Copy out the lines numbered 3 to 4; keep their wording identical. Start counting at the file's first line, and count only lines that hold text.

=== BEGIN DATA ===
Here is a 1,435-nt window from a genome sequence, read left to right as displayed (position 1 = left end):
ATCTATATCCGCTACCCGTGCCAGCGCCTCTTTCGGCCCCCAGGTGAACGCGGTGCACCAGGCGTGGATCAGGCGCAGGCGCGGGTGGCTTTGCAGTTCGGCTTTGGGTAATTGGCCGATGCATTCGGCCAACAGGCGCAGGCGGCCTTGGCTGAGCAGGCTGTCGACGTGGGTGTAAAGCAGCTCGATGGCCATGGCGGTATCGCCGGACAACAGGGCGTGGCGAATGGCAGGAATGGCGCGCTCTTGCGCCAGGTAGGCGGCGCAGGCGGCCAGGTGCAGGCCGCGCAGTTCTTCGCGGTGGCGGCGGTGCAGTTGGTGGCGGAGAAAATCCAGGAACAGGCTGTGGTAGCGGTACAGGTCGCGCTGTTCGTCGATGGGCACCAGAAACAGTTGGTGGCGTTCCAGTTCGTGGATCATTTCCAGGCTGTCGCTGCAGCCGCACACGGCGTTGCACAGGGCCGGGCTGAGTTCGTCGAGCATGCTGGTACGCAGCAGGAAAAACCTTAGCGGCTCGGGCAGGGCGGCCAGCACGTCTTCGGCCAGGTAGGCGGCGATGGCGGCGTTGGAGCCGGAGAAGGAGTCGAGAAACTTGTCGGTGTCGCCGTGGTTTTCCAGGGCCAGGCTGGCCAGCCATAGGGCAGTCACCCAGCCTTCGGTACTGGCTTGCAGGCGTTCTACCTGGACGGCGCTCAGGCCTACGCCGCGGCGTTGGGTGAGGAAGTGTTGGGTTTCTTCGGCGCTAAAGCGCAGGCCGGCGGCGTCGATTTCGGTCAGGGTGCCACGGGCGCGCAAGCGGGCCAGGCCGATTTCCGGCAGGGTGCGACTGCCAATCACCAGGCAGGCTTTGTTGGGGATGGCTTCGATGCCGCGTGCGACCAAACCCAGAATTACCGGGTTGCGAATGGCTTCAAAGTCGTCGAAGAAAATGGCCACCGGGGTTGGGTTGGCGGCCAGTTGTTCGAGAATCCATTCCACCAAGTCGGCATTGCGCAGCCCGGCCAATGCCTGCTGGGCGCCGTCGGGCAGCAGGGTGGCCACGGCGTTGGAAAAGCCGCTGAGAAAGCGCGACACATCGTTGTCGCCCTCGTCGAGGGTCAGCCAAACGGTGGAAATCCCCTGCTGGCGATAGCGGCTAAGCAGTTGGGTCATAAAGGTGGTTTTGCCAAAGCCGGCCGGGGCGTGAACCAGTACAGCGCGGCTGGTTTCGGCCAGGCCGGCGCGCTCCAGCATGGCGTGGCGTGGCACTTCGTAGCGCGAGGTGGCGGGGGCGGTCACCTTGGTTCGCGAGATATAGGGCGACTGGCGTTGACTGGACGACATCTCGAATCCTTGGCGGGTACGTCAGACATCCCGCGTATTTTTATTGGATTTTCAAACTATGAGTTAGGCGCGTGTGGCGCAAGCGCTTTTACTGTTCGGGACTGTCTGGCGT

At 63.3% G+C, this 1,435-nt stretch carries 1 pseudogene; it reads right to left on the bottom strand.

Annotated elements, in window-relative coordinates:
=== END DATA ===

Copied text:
At 63.3% G+C, this 1,435-nt stretch carries 1 pseudogene; it reads right to left on the bottom strand.

Annotated elements, in window-relative coordinates: